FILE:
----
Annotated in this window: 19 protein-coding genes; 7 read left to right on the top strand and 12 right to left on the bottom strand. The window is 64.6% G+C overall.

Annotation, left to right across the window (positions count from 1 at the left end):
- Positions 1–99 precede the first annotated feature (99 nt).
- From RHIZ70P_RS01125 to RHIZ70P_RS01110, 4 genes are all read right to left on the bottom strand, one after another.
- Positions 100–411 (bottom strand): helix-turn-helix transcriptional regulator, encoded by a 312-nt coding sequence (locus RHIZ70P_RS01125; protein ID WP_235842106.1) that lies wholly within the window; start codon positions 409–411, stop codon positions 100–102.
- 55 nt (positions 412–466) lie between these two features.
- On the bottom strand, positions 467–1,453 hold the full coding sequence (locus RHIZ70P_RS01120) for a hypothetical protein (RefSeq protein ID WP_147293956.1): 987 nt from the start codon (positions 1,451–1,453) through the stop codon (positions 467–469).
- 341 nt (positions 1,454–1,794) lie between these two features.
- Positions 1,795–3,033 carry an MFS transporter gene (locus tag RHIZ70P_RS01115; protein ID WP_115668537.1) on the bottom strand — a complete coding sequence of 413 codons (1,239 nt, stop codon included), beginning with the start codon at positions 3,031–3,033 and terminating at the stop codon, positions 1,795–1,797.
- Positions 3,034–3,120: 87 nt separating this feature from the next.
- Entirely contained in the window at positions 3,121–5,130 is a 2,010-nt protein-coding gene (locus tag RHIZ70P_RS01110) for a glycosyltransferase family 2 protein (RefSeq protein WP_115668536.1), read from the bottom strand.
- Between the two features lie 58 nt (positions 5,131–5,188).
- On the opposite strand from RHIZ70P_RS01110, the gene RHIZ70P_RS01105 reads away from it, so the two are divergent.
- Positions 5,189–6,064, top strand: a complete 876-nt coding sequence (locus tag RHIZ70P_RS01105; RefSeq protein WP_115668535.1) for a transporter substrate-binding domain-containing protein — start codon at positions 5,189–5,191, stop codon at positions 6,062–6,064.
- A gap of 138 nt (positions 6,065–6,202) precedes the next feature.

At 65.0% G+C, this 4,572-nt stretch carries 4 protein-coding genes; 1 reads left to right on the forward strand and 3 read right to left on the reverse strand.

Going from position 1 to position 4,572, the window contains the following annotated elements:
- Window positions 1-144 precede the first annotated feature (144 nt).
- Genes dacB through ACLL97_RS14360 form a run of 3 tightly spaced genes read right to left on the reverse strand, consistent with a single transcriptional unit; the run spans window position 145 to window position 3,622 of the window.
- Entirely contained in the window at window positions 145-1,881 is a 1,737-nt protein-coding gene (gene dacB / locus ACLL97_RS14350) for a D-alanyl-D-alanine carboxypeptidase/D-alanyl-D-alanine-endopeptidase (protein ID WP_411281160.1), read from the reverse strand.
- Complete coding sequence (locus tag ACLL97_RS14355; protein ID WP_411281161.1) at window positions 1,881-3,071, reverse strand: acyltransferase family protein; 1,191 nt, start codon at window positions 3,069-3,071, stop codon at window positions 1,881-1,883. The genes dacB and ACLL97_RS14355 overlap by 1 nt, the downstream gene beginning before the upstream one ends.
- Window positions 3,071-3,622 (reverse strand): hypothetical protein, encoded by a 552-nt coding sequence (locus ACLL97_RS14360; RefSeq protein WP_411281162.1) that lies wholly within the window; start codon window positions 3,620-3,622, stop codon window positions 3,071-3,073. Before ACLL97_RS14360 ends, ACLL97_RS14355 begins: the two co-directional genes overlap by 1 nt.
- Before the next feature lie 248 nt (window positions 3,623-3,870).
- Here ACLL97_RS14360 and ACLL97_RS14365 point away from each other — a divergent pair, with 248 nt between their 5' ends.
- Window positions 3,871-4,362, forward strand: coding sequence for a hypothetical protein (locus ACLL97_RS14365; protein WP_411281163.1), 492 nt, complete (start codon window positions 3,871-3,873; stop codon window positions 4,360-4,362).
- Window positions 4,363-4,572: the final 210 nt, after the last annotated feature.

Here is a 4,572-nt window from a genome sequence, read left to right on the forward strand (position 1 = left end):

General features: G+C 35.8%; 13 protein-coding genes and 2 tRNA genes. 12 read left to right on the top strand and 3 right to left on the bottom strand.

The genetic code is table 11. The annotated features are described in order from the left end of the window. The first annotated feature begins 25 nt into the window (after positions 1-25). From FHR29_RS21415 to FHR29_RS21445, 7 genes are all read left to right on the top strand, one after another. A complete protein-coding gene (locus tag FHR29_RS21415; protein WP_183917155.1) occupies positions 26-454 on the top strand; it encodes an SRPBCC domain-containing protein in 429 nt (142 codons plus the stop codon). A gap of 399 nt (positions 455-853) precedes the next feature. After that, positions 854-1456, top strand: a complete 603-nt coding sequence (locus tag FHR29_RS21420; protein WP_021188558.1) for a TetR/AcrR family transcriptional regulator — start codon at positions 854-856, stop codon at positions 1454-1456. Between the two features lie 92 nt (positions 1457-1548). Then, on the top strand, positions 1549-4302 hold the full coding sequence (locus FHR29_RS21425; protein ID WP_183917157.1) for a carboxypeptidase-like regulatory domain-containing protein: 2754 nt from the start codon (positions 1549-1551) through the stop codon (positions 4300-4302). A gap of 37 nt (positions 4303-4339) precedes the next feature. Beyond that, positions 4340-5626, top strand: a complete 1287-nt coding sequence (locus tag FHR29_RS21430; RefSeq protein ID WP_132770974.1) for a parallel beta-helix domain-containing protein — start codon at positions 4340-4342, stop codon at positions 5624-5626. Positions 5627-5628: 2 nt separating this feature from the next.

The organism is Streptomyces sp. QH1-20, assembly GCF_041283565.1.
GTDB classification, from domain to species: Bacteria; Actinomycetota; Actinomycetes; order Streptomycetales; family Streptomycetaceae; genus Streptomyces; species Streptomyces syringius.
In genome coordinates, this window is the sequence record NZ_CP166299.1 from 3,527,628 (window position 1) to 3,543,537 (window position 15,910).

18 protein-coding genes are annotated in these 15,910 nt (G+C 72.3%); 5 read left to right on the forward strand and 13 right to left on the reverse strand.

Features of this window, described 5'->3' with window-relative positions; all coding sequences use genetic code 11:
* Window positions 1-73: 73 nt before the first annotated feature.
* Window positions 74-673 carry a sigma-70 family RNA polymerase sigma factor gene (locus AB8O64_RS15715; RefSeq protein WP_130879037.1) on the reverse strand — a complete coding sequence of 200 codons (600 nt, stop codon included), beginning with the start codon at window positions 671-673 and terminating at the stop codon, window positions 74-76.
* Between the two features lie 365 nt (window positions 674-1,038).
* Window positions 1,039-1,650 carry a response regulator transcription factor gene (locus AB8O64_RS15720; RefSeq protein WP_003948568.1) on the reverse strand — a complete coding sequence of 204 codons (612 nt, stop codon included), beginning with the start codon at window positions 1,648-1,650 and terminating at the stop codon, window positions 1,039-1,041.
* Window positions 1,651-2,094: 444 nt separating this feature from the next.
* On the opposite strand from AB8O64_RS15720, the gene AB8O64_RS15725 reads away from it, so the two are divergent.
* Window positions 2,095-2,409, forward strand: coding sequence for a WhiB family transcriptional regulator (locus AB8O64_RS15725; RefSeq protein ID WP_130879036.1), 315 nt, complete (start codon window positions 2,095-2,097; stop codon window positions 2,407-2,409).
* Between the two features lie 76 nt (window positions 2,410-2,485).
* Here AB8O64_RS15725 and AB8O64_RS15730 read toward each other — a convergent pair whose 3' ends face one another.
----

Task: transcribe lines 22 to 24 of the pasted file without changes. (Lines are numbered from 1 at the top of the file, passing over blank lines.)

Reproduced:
- Window positions 3,071-3,622 (reverse strand): hypothetical protein, encoded by a 552-nt coding sequence (locus ACLL97_RS14360; RefSeq protein WP_411281162.1) that lies wholly within the window; start codon window positions 3,620-3,622, stop codon window positions 3,071-3,073. Before ACLL97_RS14360 ends, ACLL97_RS14355 begins: the two co-directional genes overlap by 1 nt.
- Before the next feature lie 248 nt (window positions 3,623-3,870).
- Here ACLL97_RS14360 and ACLL97_RS14365 point away from each other — a divergent pair, with 248 nt between their 5' ends.